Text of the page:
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    ABSTRACT: Prenatal exposure to serotonin reuptake inhibitor (SRI) antidepressants and maternal depression may affect prefrontal cognitive skills (executive functions; EFs) including self-control, working memory and cognitive flexibility. We examined long-term effects of prenatal SRI exposure on EFs to determine whether effects are moderated by maternal mood and/or genetic variations in SLC6A4 (a gene that codes for the serotonin transporter [5-HTT] central to the regulation of synaptic serotonin levels and behavior). Children who were exposed to SRIs prenatally (SRI-exposed N=26) and non-exposed (N=38) were studied at age 6 years (M=6.3 SD=0.5) using the Hearts & Flowers task (H&F) to assess EFs. Maternal mood was measured during pregnancy (3rd trimester) and when the child was age 6 years (Hamilton Depression Scale). Parent reports of child behavior were also obtained (MacArthur Health & Behavior Questionnaire). Parents of prenatally SRI-exposed children reported fewer child externalizing and inattentive (ADHD) behaviors. Generalized estimate equation modeling showed a significant 3-way interaction between prenatal SRI exposure, SLC6A4 variant, and maternal mood at the 6-year time-point on H&F accuracy. For prenatally SRI-exposed children, regardless of maternal mood, the H&F accuracy of children with reduced 5HTT expression (a short [S] allele) remained stable. Even with increasing maternal depressive symptoms (though all below clinical threshold), EFs of children with at least one short allele were comparable to children with the same genotype whose mothers reported few if any depressive symptoms – in this sense they showed resilience. Children with two long (L) alleles were more sensitive to context. When their mothers had few depressive symptoms, LL children showed extremely good EF performance – better than any other group. When their mothers reported more depressive symptoms, LL children’s EF performance was worse than that of any other group.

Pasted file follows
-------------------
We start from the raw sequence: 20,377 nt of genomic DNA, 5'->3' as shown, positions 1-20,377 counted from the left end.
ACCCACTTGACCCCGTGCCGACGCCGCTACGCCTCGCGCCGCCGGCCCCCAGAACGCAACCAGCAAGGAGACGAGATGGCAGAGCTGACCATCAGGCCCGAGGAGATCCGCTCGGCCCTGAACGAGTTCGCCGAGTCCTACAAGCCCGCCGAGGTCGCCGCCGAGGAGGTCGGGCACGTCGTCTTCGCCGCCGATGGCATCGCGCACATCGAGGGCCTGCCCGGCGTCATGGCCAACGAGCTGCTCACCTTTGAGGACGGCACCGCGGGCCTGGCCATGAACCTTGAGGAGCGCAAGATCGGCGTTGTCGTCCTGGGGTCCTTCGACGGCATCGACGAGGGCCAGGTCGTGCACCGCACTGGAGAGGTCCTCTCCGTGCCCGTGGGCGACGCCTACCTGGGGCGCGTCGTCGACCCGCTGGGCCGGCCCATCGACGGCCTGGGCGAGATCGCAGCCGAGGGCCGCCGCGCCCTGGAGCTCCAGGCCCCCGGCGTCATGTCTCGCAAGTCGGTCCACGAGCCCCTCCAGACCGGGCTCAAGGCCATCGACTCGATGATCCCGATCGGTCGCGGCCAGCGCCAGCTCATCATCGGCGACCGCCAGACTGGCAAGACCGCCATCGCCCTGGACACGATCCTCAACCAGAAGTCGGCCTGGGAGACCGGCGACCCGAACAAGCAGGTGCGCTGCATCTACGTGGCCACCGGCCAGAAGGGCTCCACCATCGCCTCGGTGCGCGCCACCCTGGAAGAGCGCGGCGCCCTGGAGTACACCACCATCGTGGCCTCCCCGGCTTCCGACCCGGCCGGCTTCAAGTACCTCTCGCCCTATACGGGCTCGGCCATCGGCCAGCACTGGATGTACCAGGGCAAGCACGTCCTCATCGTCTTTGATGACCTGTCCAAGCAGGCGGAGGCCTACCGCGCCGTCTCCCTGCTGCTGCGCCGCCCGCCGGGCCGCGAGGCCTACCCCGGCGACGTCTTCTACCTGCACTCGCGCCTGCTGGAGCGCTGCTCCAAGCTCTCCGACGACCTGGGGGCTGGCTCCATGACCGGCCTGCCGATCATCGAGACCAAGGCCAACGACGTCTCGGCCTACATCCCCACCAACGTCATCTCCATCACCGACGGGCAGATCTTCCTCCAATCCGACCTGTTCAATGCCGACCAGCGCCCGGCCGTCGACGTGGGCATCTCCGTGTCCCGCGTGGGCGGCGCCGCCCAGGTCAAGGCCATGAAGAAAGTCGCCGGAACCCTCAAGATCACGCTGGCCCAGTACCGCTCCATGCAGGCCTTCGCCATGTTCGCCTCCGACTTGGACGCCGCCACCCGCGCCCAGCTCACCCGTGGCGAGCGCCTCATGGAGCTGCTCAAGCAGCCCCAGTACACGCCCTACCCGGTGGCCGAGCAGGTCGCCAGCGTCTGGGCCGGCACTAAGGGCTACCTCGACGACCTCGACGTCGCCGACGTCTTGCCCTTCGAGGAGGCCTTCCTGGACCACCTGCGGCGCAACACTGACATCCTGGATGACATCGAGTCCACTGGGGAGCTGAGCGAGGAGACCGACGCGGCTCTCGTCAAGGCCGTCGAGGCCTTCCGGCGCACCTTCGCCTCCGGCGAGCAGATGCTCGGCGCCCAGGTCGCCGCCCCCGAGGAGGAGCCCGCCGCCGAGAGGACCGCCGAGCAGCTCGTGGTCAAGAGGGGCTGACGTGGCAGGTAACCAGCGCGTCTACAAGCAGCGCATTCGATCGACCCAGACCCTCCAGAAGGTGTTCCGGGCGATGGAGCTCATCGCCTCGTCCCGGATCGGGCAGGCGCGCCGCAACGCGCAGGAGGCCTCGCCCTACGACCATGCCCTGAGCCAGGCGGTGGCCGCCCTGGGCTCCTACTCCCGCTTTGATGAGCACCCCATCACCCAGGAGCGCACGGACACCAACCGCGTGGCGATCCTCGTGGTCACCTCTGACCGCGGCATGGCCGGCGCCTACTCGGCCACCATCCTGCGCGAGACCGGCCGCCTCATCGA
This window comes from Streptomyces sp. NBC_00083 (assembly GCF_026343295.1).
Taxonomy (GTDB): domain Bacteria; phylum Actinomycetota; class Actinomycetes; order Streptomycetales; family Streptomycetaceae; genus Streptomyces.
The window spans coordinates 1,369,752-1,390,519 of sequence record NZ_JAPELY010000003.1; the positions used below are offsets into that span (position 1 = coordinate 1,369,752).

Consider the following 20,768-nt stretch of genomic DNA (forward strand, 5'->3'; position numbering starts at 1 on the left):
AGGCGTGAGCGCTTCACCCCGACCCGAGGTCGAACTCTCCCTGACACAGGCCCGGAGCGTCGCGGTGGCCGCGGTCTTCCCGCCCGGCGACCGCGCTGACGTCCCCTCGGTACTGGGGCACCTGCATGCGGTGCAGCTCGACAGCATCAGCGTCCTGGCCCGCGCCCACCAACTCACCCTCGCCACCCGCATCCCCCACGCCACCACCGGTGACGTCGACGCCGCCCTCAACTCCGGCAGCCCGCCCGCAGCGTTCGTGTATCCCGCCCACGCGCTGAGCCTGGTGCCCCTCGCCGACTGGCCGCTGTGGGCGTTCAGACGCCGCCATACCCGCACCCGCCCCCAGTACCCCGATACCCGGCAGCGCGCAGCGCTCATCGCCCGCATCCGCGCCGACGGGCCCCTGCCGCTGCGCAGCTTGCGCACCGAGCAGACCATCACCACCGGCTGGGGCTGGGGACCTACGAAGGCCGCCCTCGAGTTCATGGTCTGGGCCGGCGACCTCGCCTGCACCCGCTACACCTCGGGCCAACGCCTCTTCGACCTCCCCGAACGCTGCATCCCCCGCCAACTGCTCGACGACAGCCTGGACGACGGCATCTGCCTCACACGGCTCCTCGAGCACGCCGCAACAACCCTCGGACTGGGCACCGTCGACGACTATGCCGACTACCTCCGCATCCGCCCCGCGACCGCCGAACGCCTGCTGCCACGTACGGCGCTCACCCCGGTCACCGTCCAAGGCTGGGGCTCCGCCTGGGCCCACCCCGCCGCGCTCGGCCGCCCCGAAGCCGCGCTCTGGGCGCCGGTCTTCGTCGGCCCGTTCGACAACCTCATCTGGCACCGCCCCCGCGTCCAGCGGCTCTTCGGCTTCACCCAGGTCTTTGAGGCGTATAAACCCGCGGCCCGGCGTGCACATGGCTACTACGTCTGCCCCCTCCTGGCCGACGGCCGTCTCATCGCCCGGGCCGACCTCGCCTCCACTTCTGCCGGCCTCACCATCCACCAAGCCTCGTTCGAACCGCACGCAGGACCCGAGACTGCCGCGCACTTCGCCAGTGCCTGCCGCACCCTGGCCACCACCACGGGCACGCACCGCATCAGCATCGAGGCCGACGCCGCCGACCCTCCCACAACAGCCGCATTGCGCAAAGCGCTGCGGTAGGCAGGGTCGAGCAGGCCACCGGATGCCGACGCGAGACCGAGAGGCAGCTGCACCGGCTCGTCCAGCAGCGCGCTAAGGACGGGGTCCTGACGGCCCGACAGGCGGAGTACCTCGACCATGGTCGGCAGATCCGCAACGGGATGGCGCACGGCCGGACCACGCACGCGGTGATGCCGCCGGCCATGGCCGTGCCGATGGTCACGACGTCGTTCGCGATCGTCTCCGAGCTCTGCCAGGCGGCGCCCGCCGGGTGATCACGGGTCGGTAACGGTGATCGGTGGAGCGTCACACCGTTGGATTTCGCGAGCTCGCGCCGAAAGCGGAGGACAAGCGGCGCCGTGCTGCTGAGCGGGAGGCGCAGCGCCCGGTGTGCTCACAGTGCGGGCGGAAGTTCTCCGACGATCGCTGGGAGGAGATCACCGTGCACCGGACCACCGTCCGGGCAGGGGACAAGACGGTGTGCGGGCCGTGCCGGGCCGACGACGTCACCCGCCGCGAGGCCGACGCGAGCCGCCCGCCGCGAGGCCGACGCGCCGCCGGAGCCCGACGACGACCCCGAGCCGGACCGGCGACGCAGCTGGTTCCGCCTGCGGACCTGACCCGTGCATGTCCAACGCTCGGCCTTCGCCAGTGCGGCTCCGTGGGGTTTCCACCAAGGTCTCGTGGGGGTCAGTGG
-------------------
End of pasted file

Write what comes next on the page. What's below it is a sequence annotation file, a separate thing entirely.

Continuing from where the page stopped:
Frontiers in Cellular Neuroscience 10/2013; 7:180. DOI:10.3389/fncel.2013.00180 · 4.29 Impact Factor
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    • ") measures mental health symptoms , physical health, and academic and social functioning; it discriminates between clinic-referred children and controls (Ablow et al., 1999) and corresponds well with Diagnostic and Statistical Manual of Mental Disorders (fourth edition) symptoms and diagnoses in children (Lemery-Chalfant et al., 2007). Finally, we included symptoms of major depressive disorder from the Diagnostic Interview Schedule for Children, Version IV (Fisher et al., 1997). "
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    ABSTRACT: Rumination is an established cognitive vulnerability for depression. Despite substantial work on the environmental origins of rumination, the heritability of rumination has not been examined and it is not known whether rumination accounts for some of the genetic vulnerability associated with depression. 756 adolescent twins ages 12-14 years completed the Response Styles Questionnaire and multiple measures of depressive symptoms. Brooding correlated positively and distraction correlated negatively with concurrent depressive symptoms. Estimated heritabilites were 54% for depression, 21% for brooding, 37% for reflection, and 30% for distraction. Bivariate genetic analyses suggested that (1) individual differences in distraction share both genetic and environmental sources of variation with depression; and (2) although the heritable influences on brooding are small, these heritable influences account for the majority of the relationship between brooding and depression (h(2) = .62).
    07/2013; 1(3):316-322. DOI:10.1177/2167702612472884